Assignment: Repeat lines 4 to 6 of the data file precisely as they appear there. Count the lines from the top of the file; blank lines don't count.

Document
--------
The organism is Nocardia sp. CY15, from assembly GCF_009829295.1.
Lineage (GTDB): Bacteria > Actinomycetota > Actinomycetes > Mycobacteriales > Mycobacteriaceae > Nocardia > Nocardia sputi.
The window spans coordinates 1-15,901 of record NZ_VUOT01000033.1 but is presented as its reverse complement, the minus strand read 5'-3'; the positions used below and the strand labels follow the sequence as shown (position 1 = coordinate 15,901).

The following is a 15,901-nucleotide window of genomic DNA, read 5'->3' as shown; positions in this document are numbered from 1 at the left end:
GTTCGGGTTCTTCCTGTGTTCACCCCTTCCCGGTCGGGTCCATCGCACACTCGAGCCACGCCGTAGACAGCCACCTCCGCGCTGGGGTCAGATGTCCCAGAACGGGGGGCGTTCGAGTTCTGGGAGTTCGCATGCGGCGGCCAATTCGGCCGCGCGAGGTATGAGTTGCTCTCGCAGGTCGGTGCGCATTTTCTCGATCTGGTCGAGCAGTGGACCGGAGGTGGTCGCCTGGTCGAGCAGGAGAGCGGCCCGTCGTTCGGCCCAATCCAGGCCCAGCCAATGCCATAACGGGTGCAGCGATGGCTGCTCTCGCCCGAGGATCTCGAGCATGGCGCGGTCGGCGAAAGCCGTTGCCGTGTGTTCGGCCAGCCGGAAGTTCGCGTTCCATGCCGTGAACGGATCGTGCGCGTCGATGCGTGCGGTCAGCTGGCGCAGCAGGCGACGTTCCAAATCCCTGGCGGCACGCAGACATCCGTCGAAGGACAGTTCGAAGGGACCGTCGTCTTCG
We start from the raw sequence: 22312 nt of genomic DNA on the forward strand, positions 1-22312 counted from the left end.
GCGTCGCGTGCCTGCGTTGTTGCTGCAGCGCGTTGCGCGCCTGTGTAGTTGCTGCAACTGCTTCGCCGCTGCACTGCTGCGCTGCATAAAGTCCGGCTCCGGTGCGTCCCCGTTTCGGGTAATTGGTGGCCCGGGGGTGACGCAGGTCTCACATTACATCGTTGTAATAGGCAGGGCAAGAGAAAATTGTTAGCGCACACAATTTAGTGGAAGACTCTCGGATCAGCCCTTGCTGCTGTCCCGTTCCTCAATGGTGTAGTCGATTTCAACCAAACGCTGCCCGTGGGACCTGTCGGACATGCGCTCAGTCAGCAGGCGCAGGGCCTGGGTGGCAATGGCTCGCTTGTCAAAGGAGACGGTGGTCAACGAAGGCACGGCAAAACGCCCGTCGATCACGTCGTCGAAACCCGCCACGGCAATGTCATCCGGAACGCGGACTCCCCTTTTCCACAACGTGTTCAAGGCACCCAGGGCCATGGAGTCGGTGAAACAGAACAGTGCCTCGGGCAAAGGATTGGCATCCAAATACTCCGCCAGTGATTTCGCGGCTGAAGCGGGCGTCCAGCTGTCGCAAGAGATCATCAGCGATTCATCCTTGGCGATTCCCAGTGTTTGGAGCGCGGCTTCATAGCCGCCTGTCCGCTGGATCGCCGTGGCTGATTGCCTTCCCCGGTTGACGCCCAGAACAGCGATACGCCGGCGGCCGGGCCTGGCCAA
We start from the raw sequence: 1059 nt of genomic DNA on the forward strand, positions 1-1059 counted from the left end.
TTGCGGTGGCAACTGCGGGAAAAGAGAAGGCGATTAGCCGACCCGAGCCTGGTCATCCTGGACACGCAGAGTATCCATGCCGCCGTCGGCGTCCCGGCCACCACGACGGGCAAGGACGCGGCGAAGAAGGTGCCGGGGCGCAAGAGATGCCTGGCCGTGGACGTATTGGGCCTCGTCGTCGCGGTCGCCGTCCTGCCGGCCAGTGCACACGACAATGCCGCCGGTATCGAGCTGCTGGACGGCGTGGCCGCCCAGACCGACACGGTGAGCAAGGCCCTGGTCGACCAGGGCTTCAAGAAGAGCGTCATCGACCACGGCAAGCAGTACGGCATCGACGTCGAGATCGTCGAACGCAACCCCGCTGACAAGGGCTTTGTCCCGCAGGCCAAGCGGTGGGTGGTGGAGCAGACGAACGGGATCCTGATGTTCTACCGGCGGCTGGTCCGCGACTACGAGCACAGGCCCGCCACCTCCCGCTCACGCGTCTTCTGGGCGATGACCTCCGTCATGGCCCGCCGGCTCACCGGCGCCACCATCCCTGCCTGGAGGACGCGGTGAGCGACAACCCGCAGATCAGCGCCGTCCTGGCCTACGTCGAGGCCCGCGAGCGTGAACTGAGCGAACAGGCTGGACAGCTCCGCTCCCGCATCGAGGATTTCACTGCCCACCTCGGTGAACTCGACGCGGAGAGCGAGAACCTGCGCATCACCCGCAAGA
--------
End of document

The following is a 15,901-nucleotide window of genomic DNA, read 5'->3' as shown; positions in this document are numbered from 1 at the left end:
GTTCGGGTTCTTCCTGTGTTCACCCCTTCCCGGTCGGGTCCATCGCACACTCGAGCCACGCCGTAGACAGCCACCTCCGCGCTGGGGTCAGATGTCCCAGAACGGGGGGCGTTCGAGTTCTGGGAGTTCGCATGCGGCGGCCAATTCGGCCGCGCGAGGTATGAGTTGCTCTCGCAGGTCGGTGCGCATTTTCTCGATCTGGTCGAGCAGTGGACCGGAGGTGGTCGCCTGGTCGAGCAGGAGAGCGGCCCGTCGTTCGGCCCAATCCAGGCCCAGCCAATGCCATAACGGGTGCAGCGATGGCTGCTCTCGCCCGAGGATCTCGAGCATGGCGCGGTCGGCGAAAGCCGTTGCCGTGTGTTCGGCCAGCCGGAAGTTCGCGTTCCATGCCGTGAACGGATCGTGCGCGTCGATGCGTGCGGTCAGCTGGCGCAGCAGGCGACGTTCCAAATCCCTGGCGGCACGCAGACATCCGTCGAAGGACAGTTCGAAGGGACCGTCGTCTTCG
We start from the raw sequence: 22312 nt of genomic DNA on the forward strand, positions 1-22312 counted from the left end.